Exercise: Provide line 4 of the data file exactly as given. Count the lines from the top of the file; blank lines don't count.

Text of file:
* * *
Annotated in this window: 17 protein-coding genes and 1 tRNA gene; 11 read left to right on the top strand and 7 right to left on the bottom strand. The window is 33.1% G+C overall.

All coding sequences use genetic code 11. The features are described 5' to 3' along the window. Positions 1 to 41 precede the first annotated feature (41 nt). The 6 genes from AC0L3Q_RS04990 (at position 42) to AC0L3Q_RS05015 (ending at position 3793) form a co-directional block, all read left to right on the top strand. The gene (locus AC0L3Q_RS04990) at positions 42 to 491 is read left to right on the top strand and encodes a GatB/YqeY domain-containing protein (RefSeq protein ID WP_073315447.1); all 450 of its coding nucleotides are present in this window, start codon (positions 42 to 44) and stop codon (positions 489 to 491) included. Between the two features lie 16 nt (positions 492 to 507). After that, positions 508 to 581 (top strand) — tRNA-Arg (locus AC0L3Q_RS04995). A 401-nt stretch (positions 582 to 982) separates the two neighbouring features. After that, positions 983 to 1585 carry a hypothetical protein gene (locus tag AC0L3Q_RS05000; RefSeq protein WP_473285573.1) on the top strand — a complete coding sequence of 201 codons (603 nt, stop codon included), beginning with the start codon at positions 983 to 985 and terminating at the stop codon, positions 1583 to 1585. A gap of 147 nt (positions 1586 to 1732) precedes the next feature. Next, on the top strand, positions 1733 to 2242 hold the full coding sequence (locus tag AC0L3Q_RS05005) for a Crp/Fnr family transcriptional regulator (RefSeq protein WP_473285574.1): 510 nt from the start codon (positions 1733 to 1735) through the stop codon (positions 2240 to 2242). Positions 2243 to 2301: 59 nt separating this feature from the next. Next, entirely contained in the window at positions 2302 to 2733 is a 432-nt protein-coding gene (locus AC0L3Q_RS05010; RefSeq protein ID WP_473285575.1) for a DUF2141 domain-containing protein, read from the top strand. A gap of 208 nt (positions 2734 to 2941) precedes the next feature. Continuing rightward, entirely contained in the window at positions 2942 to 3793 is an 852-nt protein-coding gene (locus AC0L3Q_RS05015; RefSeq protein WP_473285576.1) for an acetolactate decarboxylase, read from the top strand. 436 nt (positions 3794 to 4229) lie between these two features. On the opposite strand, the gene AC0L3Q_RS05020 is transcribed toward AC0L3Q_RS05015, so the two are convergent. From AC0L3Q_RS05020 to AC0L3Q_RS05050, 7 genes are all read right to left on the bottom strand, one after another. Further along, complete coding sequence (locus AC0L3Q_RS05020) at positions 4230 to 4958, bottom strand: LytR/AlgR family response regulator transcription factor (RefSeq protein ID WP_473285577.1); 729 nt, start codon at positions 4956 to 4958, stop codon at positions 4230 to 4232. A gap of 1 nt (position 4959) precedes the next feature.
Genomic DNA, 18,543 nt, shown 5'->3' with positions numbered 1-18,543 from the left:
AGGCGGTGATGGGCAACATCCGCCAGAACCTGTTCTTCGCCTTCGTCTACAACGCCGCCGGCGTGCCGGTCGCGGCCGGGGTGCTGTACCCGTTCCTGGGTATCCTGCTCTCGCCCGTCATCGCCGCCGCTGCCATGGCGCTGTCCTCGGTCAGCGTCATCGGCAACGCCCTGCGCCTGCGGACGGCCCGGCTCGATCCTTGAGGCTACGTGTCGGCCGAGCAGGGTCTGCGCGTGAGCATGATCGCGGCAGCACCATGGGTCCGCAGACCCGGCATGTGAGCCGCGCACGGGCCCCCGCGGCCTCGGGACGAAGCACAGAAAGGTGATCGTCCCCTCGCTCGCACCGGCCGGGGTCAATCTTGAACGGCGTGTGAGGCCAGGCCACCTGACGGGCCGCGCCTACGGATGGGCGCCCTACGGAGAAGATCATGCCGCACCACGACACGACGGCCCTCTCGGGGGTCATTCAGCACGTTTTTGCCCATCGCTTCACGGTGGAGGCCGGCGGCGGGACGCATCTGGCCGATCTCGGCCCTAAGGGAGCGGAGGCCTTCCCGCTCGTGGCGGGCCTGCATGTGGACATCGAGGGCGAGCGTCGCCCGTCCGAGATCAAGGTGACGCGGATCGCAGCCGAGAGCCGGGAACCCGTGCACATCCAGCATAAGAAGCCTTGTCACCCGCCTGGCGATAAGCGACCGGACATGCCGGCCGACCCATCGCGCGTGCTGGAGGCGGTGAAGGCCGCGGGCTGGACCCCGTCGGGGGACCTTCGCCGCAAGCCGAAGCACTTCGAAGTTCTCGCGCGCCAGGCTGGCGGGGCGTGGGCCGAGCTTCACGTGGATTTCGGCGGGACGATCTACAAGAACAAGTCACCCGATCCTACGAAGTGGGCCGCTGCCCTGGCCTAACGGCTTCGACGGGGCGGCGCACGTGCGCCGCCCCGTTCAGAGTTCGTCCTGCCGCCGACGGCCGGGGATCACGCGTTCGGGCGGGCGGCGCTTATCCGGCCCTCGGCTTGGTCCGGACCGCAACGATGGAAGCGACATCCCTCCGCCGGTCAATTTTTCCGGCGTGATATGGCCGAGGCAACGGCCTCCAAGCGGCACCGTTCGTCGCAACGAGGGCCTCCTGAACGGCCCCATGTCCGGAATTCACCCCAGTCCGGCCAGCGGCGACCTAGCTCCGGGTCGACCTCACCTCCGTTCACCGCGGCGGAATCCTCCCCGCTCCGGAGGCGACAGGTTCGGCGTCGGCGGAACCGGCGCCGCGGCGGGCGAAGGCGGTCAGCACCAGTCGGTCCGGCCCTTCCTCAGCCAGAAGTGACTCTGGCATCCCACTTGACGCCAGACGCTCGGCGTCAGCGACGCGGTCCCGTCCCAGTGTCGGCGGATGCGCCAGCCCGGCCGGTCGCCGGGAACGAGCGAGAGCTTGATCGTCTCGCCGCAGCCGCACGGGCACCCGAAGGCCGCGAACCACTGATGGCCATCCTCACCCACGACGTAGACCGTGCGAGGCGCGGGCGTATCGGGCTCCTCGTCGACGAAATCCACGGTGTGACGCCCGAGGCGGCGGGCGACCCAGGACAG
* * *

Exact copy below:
AGGCGGTGATGGGCAACATCCGCCAGAACCTGTTCTTCGCCTTCGTCTACAACGCCGCCGGCGTGCCGGTCGCGGCCGGGGTGCTGTACCCGTTCCTGGGTATCCTGCTCTCGCCCGTCATCGCCGCCGCTGCCATGGCGCTGTCCTCGGTCAGCGTCATCGGCAACGCCCTGCGCCTGCGGACGGCCCGGCTCGATCCTTGAGGCTACGTGTCGGCCGAGCAGGGTCTGCGCGTGAGCATGATCGCGGCAGCACCATGGGTCCGCAGACCCGGCATGTGAGCCGCGCACGGGCCCCCGCGGCCTCGGGACGAAGCACAGAAAGGTGATCGTCCCCTCGCTCGCACCGGCCGGGGTCAATCTTGAACGGCGTGTGAGGCCAGGCCACCTGACGGGCCGCGCCTACGGATGGGCGCCCTACGGAGAAGATCATGCCGCACCACGACACGACGGCCCTCTCGGGGGTCATTCAGCACGTTTTTGCCCATCGCTTCACGGTGGAGGCCGGCGGCGGGACGCATCTGGCCGATCTCGGCCCTAAGGGAGCGGAGGCCTTCCCGCTCGTGGCGGGCCTGCATGTGGACATCGAGGGCGAGCGTCGCCCGTCCGAGATCAAGGTGACGCGGATCGCAGCCGAGAGCCGGGAACCCGTGCACATCCAGCATAAGAAGCCTTGTCACCCGCCTGGCGATAAGCGACCGGACATGCCGGCCGACCCATCGCGCGTGCTGGAGGCGGTGAAGGCCGCGGGCTGGACCCCGTCGGGGGACCTTCGCCGCAAGCCGAAGCACTTCGAAGTTCTCGCGCGCCAGGCTGGCGGGGCGTGGGCCGAGCTTCACGTGGATTTCGGCGGGACGATCTACAAGAACAAGTCACCCGATCCTACGAAGTGGGCCGCTGCCCTGGCCTAACGGCTTCGACGGGGCGGCGCACGTGCGCCGCCCCGTTCAGAGTTCGTCCTGCCGCCGACGGCCGGGGATCACGCGTTCGGGCGGGCGGCGCTTATCCGGCCCTCGGCTTGGTCCGGACCGCAACGATGGAAGCGACATCCCTCCGCCGGTCAATTTTTCCGGCGTGATATGGCCGAGGCAACGGCCTCCAAGCGGCACCGTTCGTCGCAACGAGGGCCTCCTGAACGGCCCCATGTCCGGAATTCACCCCAGTCCGGCCAGCGGCGACCTAGCTCCGGGTCGACCTCACCTCCGTTCACCGCGGCGGAATCCTCCCCGCTCCGGAGGCGACAGGTTCGGCGTCGGCGGAACCGGCGCCGCGGCGGGCGAAGGCGGTCAGCACCAGTCGGTCCGGCCCTTCCTCAGCCAGAAGTGACTCTGGCATCCCACTTGACGCCAGACGCTCGGCGTCAGCGACGCGGTCCCGTCCCAGTGTCGGCGGATGCGCCAGCCCGGCCGGTCGCCGGGAACGAGCGAGAGCTTGATCGTCTCGCCGCAGCCGCACGGGCACCCGAAGGCCGCGAACCACTGATGGCCATCCTCACCCACGACGTAGACCGTGCGAGGCGCGGGCGTATCGGGCTCCTCGTCGACGAAATCCACGGTGTGACGCCCGAGGCGGCGGGCGACCCAGGACAG